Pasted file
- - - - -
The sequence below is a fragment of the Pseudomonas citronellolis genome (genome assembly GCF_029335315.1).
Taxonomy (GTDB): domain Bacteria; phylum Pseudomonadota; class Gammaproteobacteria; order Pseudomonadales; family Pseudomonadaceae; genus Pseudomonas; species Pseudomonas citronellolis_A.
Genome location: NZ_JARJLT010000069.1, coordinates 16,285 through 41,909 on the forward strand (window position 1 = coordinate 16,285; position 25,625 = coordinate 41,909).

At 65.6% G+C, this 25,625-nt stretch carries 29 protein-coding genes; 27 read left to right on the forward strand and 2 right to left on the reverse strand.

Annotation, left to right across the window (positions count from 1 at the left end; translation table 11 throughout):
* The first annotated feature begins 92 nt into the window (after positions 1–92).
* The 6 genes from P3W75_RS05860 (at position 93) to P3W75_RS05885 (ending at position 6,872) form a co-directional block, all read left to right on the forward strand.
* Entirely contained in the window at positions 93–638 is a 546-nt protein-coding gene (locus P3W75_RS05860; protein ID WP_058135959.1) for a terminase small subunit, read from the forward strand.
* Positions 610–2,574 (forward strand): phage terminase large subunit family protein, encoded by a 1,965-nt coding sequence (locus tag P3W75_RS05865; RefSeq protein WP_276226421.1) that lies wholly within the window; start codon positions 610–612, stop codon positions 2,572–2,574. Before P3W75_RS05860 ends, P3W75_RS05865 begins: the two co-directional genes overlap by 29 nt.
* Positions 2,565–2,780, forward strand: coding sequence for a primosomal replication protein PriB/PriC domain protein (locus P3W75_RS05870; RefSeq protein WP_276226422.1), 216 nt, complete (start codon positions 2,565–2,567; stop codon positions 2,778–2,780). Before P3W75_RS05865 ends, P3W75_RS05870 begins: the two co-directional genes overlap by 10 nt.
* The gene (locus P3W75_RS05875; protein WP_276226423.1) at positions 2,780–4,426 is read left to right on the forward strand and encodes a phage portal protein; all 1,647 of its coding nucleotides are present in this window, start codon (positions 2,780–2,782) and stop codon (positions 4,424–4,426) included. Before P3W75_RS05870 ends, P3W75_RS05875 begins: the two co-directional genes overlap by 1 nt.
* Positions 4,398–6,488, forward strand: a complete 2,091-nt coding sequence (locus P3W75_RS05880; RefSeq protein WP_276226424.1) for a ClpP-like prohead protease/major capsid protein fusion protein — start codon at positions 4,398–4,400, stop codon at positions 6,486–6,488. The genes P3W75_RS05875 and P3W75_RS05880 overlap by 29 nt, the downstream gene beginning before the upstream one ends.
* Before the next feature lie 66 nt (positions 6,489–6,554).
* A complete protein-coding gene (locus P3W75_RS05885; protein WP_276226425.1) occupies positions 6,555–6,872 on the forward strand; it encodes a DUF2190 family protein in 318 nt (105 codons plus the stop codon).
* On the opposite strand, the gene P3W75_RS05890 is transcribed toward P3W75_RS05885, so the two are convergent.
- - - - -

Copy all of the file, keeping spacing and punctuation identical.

The sequence below is a fragment of the Pseudomonas citronellolis genome (genome assembly GCF_029335315.1).
Taxonomy (GTDB): domain Bacteria; phylum Pseudomonadota; class Gammaproteobacteria; order Pseudomonadales; family Pseudomonadaceae; genus Pseudomonas; species Pseudomonas citronellolis_A.
Genome location: NZ_JARJLT010000069.1, coordinates 16,285 through 41,909 on the forward strand (window position 1 = coordinate 16,285; position 25,625 = coordinate 41,909).

At 65.6% G+C, this 25,625-nt stretch carries 29 protein-coding genes; 27 read left to right on the forward strand and 2 right to left on the reverse strand.

Annotation, left to right across the window (positions count from 1 at the left end; translation table 11 throughout):
* The first annotated feature begins 92 nt into the window (after positions 1–92).
* The 6 genes from P3W75_RS05860 (at position 93) to P3W75_RS05885 (ending at position 6,872) form a co-directional block, all read left to right on the forward strand.
* Entirely contained in the window at positions 93–638 is a 546-nt protein-coding gene (locus P3W75_RS05860; protein ID WP_058135959.1) for a terminase small subunit, read from the forward strand.
* Positions 610–2,574 (forward strand): phage terminase large subunit family protein, encoded by a 1,965-nt coding sequence (locus tag P3W75_RS05865; RefSeq protein WP_276226421.1) that lies wholly within the window; start codon positions 610–612, stop codon positions 2,572–2,574. Before P3W75_RS05860 ends, P3W75_RS05865 begins: the two co-directional genes overlap by 29 nt.
* Positions 2,565–2,780, forward strand: coding sequence for a primosomal replication protein PriB/PriC domain protein (locus P3W75_RS05870; RefSeq protein WP_276226422.1), 216 nt, complete (start codon positions 2,565–2,567; stop codon positions 2,778–2,780). Before P3W75_RS05865 ends, P3W75_RS05870 begins: the two co-directional genes overlap by 10 nt.
* The gene (locus P3W75_RS05875; protein WP_276226423.1) at positions 2,780–4,426 is read left to right on the forward strand and encodes a phage portal protein; all 1,647 of its coding nucleotides are present in this window, start codon (positions 2,780–2,782) and stop codon (positions 4,424–4,426) included. Before P3W75_RS05870 ends, P3W75_RS05875 begins: the two co-directional genes overlap by 1 nt.
* Positions 4,398–6,488, forward strand: a complete 2,091-nt coding sequence (locus P3W75_RS05880; RefSeq protein WP_276226424.1) for a ClpP-like prohead protease/major capsid protein fusion protein — start codon at positions 4,398–4,400, stop codon at positions 6,486–6,488. The genes P3W75_RS05875 and P3W75_RS05880 overlap by 29 nt, the downstream gene beginning before the upstream one ends.
* Before the next feature lie 66 nt (positions 6,489–6,554).
* A complete protein-coding gene (locus P3W75_RS05885; protein WP_276226425.1) occupies positions 6,555–6,872 on the forward strand; it encodes a DUF2190 family protein in 318 nt (105 codons plus the stop codon).
* On the opposite strand, the gene P3W75_RS05890 is transcribed toward P3W75_RS05885, so the two are convergent.